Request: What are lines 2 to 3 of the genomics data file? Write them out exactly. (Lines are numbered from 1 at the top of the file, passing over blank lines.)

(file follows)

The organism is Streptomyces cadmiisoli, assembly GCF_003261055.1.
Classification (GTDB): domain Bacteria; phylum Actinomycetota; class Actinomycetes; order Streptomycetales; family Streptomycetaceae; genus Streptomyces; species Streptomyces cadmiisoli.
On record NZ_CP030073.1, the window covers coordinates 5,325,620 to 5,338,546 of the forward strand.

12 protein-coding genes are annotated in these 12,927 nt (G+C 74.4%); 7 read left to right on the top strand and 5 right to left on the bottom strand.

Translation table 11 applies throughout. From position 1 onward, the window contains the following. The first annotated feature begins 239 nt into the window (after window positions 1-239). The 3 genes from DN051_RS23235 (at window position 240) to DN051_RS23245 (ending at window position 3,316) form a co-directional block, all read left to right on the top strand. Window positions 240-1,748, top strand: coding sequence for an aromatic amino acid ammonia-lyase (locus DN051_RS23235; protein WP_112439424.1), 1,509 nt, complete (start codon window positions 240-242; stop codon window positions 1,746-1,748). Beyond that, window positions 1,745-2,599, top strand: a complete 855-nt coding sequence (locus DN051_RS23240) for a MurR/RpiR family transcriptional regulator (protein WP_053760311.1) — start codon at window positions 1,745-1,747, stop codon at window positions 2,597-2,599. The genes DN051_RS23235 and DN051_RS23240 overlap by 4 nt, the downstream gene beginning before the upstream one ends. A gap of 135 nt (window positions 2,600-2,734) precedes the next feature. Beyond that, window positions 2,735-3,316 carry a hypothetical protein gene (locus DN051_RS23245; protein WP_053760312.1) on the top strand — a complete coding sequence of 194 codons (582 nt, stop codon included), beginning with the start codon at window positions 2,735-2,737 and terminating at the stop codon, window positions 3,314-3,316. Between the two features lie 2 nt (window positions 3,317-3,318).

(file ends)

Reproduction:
Classification (GTDB): domain Bacteria; phylum Actinomycetota; class Actinomycetes; order Streptomycetales; family Streptomycetaceae; genus Streptomyces; species Streptomyces cadmiisoli.
On record NZ_CP030073.1, the window covers coordinates 5,325,620 to 5,338,546 of the forward strand.